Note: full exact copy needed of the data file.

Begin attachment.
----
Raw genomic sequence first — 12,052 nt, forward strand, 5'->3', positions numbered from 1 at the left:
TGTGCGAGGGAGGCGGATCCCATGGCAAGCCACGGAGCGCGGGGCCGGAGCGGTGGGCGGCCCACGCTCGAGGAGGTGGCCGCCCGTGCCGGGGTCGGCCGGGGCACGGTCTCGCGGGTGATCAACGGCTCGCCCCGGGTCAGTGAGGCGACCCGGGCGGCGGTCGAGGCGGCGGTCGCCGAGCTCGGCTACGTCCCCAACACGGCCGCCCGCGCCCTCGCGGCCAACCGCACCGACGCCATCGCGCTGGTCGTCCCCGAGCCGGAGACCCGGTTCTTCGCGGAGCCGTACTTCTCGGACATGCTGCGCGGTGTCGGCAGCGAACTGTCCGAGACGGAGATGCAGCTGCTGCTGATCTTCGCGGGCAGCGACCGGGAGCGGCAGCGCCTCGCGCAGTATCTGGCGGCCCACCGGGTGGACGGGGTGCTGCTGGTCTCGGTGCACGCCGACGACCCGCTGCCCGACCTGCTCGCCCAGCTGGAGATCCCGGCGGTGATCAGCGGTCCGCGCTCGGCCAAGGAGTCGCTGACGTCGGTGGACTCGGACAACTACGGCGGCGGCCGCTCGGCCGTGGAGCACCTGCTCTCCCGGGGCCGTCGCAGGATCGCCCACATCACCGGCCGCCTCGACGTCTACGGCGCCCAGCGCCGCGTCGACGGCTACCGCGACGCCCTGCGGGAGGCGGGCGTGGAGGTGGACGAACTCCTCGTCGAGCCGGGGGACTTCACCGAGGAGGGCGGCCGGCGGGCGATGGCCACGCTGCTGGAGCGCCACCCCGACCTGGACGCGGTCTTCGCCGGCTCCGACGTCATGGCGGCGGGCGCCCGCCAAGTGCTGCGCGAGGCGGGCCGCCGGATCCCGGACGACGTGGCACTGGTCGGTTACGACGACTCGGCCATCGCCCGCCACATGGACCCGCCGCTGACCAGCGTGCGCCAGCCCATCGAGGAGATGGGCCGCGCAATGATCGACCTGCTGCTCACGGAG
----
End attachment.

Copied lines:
Raw genomic sequence first — 12,052 nt, forward strand, 5'->3', positions numbered from 1 at the left:
TGTGCGAGGGAGGCGGATCCCATGGCAAGCCACGGAGCGCGGGGCCGGAGCGGTGGGCGGCCCACGCTCGAGGAGGTGGCCGCCCGTGCCGGGGTCGGCCGGGGCACGGTCTCGCGGGTGATCAACGGCTCGCCCCGGGTCAGTGAGGCGACCCGGGCGGCGGTCGAGGCGGCGGTCGCCGAGCTCGGCTACGTCCCCAACACGGCCGCCCGCGCCCTCGCGGCCAACCGCACCGACGCCATCGCGCTGGTCGTCCCCGAGCCGGAGACCCGGTTCTTCGCGGAGCCGTACTTCTCGGACATGCTGCGCGGTGTCGGCAGCGAACTGTCCGAGACGGAGATGCAGCTGCTGCTGATCTTCGCGGGCAGCGACCGGGAGCGGCAGCGCCTCGCGCAGTATCTGGCGGCCCACCGGGTGGACGGGGTGCTGCTGGTCTCGGTGCACGCCGACGACCCGCTGCCCGACCTGCTCGCCCAGCTGGAGATCCCGGCGGTGATCAGCGGTCCGCGCTCGGCCAAGGAGTCGCTGACGTCGGTGGACTCGGACAACTACGGCGGCGGCCGCTCGGCCGTGGAGCACCTGCTCTCCCGGGGCCGTCGCAGGATCGCCCACATCACCGGCCGCCTCGACGTCTACGGCGCCCAGCGCCGCGTCGACGGCTACCGCGACGCCCTGCGGGAGGCGGGCGTGGAGGTGGACGAACTCCTCGTCGAGCCGGGGGACTTCACCGAGGAGGGCGGCCGGCGGGCGATGGCCACGCTGCTGGAGCGCCACCCCGACCTGGACGCGGTCTTCGCCGGCTCCGACGTCATGGCGGCGGGCGCCCGCCAAGTGCTGCGCGAGGCGGGCCGCCGGATCCCGGACGACGTGGCACTGGTCGGTTACGACGACTCGGCCATCGCCCGCCACATGGACCCGCCGCTGACCAGCGTGCGCCAGCCCATCGAGGAGATGGGCCGCGCAATGATCGACCTGCTGCTCACGGAG